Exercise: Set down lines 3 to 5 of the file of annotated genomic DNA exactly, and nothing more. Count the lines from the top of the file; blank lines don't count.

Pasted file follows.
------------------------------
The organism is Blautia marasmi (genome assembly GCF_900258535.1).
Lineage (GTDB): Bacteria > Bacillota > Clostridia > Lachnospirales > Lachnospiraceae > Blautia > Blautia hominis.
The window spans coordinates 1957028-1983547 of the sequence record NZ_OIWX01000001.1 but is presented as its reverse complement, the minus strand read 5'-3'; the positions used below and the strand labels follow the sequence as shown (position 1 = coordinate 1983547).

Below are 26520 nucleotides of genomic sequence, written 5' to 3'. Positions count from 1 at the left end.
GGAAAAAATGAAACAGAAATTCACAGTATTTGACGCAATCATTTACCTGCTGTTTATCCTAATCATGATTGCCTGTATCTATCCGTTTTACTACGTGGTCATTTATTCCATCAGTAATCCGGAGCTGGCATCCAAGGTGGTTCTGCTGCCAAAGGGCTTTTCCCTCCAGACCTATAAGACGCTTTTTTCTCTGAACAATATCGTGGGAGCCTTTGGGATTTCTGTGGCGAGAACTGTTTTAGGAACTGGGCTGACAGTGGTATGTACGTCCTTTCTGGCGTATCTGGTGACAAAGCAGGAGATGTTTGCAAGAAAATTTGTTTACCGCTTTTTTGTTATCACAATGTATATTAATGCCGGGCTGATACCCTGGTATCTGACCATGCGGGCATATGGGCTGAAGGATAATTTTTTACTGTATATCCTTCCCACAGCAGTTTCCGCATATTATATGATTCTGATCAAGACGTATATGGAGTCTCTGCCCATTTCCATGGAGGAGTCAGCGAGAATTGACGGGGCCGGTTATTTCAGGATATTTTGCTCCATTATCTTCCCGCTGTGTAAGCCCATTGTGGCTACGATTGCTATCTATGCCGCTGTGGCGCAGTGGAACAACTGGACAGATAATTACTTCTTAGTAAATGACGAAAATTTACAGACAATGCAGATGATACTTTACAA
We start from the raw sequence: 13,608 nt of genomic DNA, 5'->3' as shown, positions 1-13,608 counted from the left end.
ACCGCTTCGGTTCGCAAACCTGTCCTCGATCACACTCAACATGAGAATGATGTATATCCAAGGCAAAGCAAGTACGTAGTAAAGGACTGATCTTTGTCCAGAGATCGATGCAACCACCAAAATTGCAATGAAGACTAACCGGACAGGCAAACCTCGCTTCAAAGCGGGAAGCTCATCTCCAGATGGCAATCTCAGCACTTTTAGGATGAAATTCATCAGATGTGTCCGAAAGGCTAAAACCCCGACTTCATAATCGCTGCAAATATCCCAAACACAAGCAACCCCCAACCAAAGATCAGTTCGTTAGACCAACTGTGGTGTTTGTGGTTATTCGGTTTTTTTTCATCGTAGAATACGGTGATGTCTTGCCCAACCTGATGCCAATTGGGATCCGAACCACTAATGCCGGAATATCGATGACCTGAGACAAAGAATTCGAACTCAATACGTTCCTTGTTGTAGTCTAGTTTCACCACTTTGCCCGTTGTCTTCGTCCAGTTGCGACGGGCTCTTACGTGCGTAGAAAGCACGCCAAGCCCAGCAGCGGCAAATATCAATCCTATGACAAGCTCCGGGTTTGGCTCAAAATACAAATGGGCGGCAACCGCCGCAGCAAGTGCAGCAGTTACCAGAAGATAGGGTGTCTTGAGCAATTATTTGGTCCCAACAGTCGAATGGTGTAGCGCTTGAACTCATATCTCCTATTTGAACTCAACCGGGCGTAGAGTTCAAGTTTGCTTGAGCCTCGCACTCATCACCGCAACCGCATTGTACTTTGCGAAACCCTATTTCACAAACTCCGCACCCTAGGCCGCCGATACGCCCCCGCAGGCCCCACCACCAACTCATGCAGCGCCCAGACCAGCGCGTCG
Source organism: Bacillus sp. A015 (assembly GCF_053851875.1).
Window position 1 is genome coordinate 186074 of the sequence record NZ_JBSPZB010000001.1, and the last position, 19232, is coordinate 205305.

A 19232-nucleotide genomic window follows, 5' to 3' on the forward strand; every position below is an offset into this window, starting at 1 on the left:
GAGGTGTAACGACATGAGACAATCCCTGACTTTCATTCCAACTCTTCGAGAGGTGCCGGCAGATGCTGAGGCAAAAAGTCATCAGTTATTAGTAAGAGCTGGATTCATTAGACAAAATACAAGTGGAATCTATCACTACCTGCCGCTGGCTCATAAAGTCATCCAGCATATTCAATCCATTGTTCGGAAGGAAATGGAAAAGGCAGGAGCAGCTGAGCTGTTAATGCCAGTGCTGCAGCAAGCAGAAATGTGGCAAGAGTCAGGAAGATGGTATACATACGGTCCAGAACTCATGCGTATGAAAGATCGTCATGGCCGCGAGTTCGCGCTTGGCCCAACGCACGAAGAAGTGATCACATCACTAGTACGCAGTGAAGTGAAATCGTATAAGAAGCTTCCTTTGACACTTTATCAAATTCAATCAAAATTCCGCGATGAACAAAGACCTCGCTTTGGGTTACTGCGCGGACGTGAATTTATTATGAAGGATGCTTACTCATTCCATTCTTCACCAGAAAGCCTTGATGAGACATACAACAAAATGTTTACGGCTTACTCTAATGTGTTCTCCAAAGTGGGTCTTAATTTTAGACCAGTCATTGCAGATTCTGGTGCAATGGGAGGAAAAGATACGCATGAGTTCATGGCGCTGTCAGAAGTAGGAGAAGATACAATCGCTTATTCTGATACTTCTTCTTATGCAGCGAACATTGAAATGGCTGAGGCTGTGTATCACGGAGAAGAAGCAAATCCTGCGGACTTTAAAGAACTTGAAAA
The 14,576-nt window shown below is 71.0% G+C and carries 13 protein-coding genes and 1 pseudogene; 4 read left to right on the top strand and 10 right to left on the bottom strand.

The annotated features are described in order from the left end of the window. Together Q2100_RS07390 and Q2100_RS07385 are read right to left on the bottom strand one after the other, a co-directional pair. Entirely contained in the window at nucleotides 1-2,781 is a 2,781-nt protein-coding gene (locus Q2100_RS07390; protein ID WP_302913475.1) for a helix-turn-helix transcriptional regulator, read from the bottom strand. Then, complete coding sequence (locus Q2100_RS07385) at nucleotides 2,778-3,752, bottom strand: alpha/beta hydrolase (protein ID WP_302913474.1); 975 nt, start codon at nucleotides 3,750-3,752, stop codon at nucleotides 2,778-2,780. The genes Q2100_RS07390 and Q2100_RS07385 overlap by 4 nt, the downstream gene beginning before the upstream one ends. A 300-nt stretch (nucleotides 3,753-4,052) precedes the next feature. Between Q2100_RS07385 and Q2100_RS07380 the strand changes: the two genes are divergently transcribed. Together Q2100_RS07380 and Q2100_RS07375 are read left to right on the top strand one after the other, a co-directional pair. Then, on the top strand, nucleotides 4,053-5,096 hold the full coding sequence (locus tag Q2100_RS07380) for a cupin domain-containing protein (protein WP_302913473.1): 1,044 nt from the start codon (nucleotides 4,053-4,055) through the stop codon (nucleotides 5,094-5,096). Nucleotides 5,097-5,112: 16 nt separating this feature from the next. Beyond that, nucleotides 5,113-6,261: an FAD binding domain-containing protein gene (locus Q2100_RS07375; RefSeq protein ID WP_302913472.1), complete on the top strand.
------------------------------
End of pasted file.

The window spans coordinates 1957028-1983547 of the sequence record NZ_OIWX01000001.1 but is presented as its reverse complement, the minus strand read 5'-3'; the positions used below and the strand labels follow the sequence as shown (position 1 = coordinate 1983547).

Below are 26520 nucleotides of genomic sequence, written 5' to 3'. Positions count from 1 at the left end.
GGAAAAAATGAAACAGAAATTCACAGTATTTGACGCAATCATTTACCTGCTGTTTATCCTAATCATGATTGCCTGTATCTATCCGTTTTACTACGTGGTCATTTATTCCATCAGTAATCCGGAGCTGGCATCCAAGGTGGTTCTGCTGCCAAAGGGCTTTTCCCTCCAGACCTATAAGACGCTTTTTTCTCTGAACAATATCGTGGGAGCCTTTGGGATTTCTGTGGCGAGAACTGTTTTAGGAACTGGGCTGACAGTGGTATGTACGTCCTTTCTGGCGTATCTGGTGACAAAGCAGGAGATGTTTGCAAGAAAATTTGTTTACCGCTTTTTTGTTATCACAATGTATATTAATGCCGGGCTGATACCCTGGTATCTGACCATGCGGGCATATGGGCTGAAGGATAATTTTTTACTGTATATCCTTCCCACAGCAGTTTCCGCATATTATATGATTCTGATCAAGACGTATATGGAGTCTCTGCCCATTTCCATGGAGGAGTCAGCGAGAATTGACGGGGCCGGTTATTTCAGGATATTTTGCTCCATTATCTTCCCGCTGTGTAAGCCCATTGTGGCTACGATTGCTATCTATGCCGCTGTGGCGCAGTGGAACAACTGGACAGATAATTACTTCTTAGTAAATGACGAAAATTTACAGACAATGCAGATGATACTTTACAA